I decided it was time I move forward and challenge myself with cooking Viet food. If my mom’s not here to do it, Cô Xuân Hồng would be. I found that Xuân Hồng’s bánh mì xíu mại recipe, or Vietnamese meatballs, was one of her most watched videos, and I set out to make it.
As I began grocery shopping, I immediately started practicing the soul of Asian American cooking: crafty improvisation. In a strange reversal of events, because I was cooking in Southeast Asia, I didn’t have easy access to many of the ingredients that Xuân Hồng was using in the United States. Things like chicken powder, tomato paste and shrimp were expensive or harder to find. Thailand and Vietnam have different foodscapes in themselves — jicama and the iconic Vietnamese baguette/bánh mì were nowhere to be found. Well, I thought, we’ll see what happens.
When I pressed play, digital flames erupted across the screen and rock music transitioned to introduce Auntie Xuân Hồng, who was very casually in the kitchen wearing dangly chandelier earrings, heavy makeup and carefully curled hair. In Vietnamese, she opened her video stressing how cooking with love and self-confidence were the crucial ingredients to making delicious, home-cooked xíu mại. From using chicken broth instead of water, or pan-frying the meatballs instead of steaming them, she noted how the dish was generally made in Vietnam, and how she was altering it. At the same time, Xuân Hồng cooked with an intuition that spanned a lifetime of eating and building histories with Viet food; histories, she reminds me, that we all have access to while cooking. While thinning out the tomato sauce, she asks, “A sauce that is too thick isn’t really delicious, right? Xíu mại is only good with an even or thinner sauce,” encouraging her diasporic audience to reflect on how they enjoyed xíu mại growing up. With flair and sentiment, Xuân Hồng appealed to a certain nostalgia that spoke to what the Viet Kieu (diasporic Vietnamese) community knows this dish to be, while also broadening those expectations by incorporating American elements.
Learning how to cook from Xuân Hồng’s video meant stopping and rewinding the video several times because she was talking too fast or using words I didn’t know because of my limited Vietnamese. If Xuân Hồng was my digital cooking mom, then Google Translate was my dad, as I guessed the spelling of words and hoped for the best. Eventually, however, I understood that more important than translating her words was hearing the heart of her storytelling. While pulling apart bánh mì, Cô Xuân Hồng reminisced, “When I was young and lived with my mom and dad, they would ask me what I wanted to eat in the morning. I’d always reply, ‘Bánh mì xíu mại,’ and Mom would buy it for me or give me money in the morning to buy it. For some reason I’m making this and missing Mom so much.”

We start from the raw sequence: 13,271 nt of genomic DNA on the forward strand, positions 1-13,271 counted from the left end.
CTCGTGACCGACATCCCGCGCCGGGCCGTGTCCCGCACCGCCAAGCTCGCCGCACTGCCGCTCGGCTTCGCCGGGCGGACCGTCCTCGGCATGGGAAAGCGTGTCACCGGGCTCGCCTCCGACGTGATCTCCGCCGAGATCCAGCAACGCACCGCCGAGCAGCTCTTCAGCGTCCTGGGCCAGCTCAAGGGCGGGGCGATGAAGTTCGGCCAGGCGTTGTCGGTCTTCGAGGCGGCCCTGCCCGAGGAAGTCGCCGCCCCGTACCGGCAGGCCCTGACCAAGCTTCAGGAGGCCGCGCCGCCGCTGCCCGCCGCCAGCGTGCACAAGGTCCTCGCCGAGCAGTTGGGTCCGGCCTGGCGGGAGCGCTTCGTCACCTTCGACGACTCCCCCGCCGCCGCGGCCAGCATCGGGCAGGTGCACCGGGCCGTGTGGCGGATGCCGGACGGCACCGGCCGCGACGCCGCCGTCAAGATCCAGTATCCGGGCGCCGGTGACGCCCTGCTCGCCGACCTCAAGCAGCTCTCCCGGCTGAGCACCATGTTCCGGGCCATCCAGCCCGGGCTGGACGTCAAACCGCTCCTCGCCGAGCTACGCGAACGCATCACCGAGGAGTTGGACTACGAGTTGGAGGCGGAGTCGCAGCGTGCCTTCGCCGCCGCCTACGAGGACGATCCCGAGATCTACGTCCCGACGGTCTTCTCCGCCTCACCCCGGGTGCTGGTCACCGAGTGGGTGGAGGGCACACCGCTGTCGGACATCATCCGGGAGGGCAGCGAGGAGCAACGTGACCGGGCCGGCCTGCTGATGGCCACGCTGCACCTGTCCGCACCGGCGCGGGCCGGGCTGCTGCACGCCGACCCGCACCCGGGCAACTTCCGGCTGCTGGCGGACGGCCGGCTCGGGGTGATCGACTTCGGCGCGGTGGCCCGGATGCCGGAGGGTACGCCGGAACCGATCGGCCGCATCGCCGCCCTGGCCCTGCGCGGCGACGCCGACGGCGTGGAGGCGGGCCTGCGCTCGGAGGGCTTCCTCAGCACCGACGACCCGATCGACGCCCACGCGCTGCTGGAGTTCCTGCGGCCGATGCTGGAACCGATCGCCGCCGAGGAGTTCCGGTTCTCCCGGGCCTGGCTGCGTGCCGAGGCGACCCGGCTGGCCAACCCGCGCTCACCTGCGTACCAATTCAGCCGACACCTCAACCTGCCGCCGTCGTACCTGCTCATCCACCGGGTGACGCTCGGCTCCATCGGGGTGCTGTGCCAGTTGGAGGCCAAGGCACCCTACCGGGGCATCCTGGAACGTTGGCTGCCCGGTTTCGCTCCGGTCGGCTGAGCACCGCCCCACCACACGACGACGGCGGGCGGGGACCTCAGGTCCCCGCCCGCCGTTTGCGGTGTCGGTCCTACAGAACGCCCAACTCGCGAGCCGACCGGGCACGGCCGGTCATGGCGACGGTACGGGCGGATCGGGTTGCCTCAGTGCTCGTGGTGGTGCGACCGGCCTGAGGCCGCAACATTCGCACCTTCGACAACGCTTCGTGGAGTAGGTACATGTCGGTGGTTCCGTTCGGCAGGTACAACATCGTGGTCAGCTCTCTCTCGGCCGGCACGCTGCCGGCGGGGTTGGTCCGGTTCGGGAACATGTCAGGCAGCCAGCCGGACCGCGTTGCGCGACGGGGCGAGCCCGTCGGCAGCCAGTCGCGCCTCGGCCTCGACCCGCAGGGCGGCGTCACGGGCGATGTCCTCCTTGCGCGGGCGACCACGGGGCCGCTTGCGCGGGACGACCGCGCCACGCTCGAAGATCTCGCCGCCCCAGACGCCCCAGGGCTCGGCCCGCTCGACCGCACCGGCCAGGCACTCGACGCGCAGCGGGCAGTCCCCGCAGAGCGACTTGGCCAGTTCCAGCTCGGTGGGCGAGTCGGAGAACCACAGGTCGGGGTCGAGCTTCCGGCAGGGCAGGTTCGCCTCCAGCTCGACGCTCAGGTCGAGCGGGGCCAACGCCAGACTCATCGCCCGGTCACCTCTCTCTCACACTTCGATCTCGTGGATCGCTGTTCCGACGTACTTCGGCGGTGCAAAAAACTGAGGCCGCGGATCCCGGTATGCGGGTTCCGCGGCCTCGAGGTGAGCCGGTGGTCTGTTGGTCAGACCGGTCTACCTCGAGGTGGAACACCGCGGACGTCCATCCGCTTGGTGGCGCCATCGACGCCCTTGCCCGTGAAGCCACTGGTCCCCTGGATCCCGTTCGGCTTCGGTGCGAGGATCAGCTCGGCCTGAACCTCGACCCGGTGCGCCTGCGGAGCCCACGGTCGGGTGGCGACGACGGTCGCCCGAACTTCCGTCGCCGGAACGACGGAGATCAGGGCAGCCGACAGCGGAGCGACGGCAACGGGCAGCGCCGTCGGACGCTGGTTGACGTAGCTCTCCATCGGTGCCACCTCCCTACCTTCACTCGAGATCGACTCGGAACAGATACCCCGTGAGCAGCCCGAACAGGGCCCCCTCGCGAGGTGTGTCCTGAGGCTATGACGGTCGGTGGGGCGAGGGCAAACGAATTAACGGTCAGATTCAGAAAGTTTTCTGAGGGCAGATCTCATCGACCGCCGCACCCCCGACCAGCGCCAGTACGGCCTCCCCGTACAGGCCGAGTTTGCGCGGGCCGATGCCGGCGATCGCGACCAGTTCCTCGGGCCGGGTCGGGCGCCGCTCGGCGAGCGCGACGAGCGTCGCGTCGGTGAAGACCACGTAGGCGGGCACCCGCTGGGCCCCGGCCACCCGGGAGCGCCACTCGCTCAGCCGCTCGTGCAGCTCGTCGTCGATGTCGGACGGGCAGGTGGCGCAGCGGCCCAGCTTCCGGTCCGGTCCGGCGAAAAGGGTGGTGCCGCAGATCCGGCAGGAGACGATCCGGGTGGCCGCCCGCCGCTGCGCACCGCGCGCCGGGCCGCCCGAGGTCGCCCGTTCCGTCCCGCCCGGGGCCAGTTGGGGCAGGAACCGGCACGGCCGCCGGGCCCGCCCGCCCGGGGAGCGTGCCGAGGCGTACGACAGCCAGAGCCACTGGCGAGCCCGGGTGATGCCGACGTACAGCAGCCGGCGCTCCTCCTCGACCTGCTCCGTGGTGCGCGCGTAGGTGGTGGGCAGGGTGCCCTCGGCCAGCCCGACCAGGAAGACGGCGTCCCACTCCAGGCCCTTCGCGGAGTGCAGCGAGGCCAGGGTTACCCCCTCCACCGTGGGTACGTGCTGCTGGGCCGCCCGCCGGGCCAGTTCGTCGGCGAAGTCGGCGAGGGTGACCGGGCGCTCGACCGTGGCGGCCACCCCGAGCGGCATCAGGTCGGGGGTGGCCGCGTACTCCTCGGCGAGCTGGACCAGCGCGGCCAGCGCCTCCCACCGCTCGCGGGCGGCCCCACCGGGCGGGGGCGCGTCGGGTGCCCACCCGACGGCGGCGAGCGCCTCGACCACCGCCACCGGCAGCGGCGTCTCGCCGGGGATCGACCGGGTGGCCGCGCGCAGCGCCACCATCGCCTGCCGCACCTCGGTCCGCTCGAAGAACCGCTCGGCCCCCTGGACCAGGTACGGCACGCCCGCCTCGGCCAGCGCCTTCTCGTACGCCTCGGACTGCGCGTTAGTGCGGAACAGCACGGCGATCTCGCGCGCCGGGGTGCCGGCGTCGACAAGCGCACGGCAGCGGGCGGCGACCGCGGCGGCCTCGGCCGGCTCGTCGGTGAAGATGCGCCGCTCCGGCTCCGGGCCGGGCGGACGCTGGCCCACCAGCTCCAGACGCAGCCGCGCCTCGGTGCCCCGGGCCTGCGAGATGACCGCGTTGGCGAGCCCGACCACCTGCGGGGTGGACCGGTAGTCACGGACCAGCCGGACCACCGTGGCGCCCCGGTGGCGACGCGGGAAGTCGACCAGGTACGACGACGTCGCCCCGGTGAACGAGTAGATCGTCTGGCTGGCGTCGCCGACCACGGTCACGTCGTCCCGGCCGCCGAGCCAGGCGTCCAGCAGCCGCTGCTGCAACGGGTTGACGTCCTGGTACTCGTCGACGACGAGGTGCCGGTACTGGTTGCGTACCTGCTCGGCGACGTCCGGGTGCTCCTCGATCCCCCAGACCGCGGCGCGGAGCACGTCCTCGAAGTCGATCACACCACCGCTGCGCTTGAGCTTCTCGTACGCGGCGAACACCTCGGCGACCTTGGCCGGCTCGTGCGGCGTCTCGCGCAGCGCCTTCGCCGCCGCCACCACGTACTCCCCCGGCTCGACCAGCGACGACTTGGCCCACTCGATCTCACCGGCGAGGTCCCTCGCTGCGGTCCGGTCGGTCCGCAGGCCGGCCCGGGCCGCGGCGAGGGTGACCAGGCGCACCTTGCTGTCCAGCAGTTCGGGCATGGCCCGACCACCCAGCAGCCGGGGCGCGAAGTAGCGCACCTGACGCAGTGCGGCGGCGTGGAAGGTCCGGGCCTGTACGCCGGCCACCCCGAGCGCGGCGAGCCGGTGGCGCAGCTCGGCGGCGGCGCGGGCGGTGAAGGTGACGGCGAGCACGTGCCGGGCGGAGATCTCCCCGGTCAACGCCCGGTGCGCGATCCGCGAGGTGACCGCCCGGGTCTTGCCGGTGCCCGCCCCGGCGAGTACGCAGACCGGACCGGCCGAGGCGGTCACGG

When I finally sat down to try my xíu mại, I knew what she meant. I tasted memories of my mom’s voice calling out to my brother and me from upstairs, “Châu! Hưng! Ăn bánh mì chấm chấm!” or “Come eat dipping bread!”, the code word for my brother and I to line the kitchen table with newspaper that would soon be covered in bánh mì flakes scattered like confetti.
Predictably, I also ended up reaching out to my mom for help. Googling photos of ingredients could only go so far when my Vietnamese spelling was wrong or I just didn’t know what it was. She indulged my first few questions, and then when it came to my questions about different types of spring onions, I could feel her mild annoyance bubble through the screen as she messaged me, “You search on Google.” I laughed, “Mom, if I could have Googled it, I would have Googled it already!” Even with generations of diaspora relying on the internet to teach them about their own culture, there are nuances, as Xuân Hồng points out through her intuitive cooking, that can only be learned through your roots.
Nervous, I finally mustered up the courage to send my mom a photo of the dish, to which she responded with a single thumbs up emoji. After spending several hours cooking, Googling and watching the video over and over again, I couldn’t help but roll my eyes and laugh at the simple, yet gratifying, affirmation. Who could have guessed that cooking as Vietnamese American could consist of juggling YouTube, Google Translate and Facebook emojis?